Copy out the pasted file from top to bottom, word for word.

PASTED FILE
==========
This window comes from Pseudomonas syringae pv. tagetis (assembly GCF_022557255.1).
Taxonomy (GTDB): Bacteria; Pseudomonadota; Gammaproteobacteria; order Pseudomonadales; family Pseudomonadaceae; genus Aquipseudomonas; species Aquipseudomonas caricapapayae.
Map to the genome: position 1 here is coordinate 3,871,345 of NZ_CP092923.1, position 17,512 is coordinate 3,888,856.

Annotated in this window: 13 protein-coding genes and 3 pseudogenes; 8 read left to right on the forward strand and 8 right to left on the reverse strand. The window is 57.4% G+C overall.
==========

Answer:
This window comes from Pseudomonas syringae pv. tagetis (assembly GCF_022557255.1).
Taxonomy (GTDB): Bacteria; Pseudomonadota; Gammaproteobacteria; order Pseudomonadales; family Pseudomonadaceae; genus Aquipseudomonas; species Aquipseudomonas caricapapayae.
Map to the genome: position 1 here is coordinate 3,871,345 of NZ_CP092923.1, position 17,512 is coordinate 3,888,856.

Annotated in this window: 13 protein-coding genes and 3 pseudogenes; 8 read left to right on the forward strand and 8 right to left on the reverse strand. The window is 57.4% G+C overall.